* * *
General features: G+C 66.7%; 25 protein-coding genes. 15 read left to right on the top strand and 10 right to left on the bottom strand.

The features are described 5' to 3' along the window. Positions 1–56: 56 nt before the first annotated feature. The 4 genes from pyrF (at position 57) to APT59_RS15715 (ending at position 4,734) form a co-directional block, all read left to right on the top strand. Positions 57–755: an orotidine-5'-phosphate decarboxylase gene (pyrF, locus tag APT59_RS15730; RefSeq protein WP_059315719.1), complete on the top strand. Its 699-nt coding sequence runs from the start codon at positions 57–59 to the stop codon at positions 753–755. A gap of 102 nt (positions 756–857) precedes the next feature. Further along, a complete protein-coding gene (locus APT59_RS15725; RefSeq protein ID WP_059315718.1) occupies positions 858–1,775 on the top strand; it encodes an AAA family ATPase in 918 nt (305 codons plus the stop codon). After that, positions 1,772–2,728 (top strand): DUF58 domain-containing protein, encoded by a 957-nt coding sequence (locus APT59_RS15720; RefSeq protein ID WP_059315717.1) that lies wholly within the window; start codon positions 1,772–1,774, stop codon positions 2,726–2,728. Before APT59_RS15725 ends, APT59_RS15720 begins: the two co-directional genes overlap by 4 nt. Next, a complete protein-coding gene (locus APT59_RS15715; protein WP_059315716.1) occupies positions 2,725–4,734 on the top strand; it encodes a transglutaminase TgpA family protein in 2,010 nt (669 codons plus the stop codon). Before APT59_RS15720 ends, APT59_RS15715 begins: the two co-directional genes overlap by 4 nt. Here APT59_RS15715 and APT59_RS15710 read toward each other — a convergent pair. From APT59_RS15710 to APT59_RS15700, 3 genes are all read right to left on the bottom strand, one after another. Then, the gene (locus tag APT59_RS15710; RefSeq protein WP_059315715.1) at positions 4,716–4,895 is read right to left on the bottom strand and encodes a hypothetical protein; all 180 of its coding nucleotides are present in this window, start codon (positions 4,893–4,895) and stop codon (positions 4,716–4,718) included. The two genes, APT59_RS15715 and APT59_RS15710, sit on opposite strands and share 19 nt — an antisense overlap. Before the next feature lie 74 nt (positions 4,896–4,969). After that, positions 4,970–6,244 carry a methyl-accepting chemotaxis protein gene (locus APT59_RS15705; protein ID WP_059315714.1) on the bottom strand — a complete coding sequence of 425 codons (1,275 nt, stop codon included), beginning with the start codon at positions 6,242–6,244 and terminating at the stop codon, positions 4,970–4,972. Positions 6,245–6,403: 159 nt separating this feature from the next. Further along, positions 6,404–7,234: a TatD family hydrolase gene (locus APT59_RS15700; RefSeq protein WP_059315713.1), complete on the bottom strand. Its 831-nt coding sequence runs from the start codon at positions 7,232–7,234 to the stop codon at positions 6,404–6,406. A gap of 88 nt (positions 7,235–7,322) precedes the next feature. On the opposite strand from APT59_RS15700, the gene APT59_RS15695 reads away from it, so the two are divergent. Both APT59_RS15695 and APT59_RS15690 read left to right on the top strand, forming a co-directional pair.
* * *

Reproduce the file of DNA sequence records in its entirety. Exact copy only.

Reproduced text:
General features: G+C 66.7%; 25 protein-coding genes. 15 read left to right on the top strand and 10 right to left on the bottom strand.

The features are described 5' to 3' along the window. Positions 1–56: 56 nt before the first annotated feature. The 4 genes from pyrF (at position 57) to APT59_RS15715 (ending at position 4,734) form a co-directional block, all read left to right on the top strand. Positions 57–755: an orotidine-5'-phosphate decarboxylase gene (pyrF, locus tag APT59_RS15730; RefSeq protein WP_059315719.1), complete on the top strand. Its 699-nt coding sequence runs from the start codon at positions 57–59 to the stop codon at positions 753–755. A gap of 102 nt (positions 756–857) precedes the next feature. Further along, a complete protein-coding gene (locus APT59_RS15725; RefSeq protein ID WP_059315718.1) occupies positions 858–1,775 on the top strand; it encodes an AAA family ATPase in 918 nt (305 codons plus the stop codon). After that, positions 1,772–2,728 (top strand): DUF58 domain-containing protein, encoded by a 957-nt coding sequence (locus APT59_RS15720; RefSeq protein ID WP_059315717.1) that lies wholly within the window; start codon positions 1,772–1,774, stop codon positions 2,726–2,728. Before APT59_RS15725 ends, APT59_RS15720 begins: the two co-directional genes overlap by 4 nt. Next, a complete protein-coding gene (locus APT59_RS15715; protein WP_059315716.1) occupies positions 2,725–4,734 on the top strand; it encodes a transglutaminase TgpA family protein in 2,010 nt (669 codons plus the stop codon). Before APT59_RS15720 ends, APT59_RS15715 begins: the two co-directional genes overlap by 4 nt. Here APT59_RS15715 and APT59_RS15710 read toward each other — a convergent pair. From APT59_RS15710 to APT59_RS15700, 3 genes are all read right to left on the bottom strand, one after another. Then, the gene (locus tag APT59_RS15710; RefSeq protein WP_059315715.1) at positions 4,716–4,895 is read right to left on the bottom strand and encodes a hypothetical protein; all 180 of its coding nucleotides are present in this window, start codon (positions 4,893–4,895) and stop codon (positions 4,716–4,718) included. The two genes, APT59_RS15715 and APT59_RS15710, sit on opposite strands and share 19 nt — an antisense overlap. Before the next feature lie 74 nt (positions 4,896–4,969). After that, positions 4,970–6,244 carry a methyl-accepting chemotaxis protein gene (locus APT59_RS15705; protein ID WP_059315714.1) on the bottom strand — a complete coding sequence of 425 codons (1,275 nt, stop codon included), beginning with the start codon at positions 6,242–6,244 and terminating at the stop codon, positions 4,970–4,972. Positions 6,245–6,403: 159 nt separating this feature from the next. Further along, positions 6,404–7,234: a TatD family hydrolase gene (locus APT59_RS15700; RefSeq protein WP_059315713.1), complete on the bottom strand. Its 831-nt coding sequence runs from the start codon at positions 7,232–7,234 to the stop codon at positions 6,404–6,406. A gap of 88 nt (positions 7,235–7,322) precedes the next feature. On the opposite strand from APT59_RS15700, the gene APT59_RS15695 reads away from it, so the two are divergent. Both APT59_RS15695 and APT59_RS15690 read left to right on the top strand, forming a co-directional pair.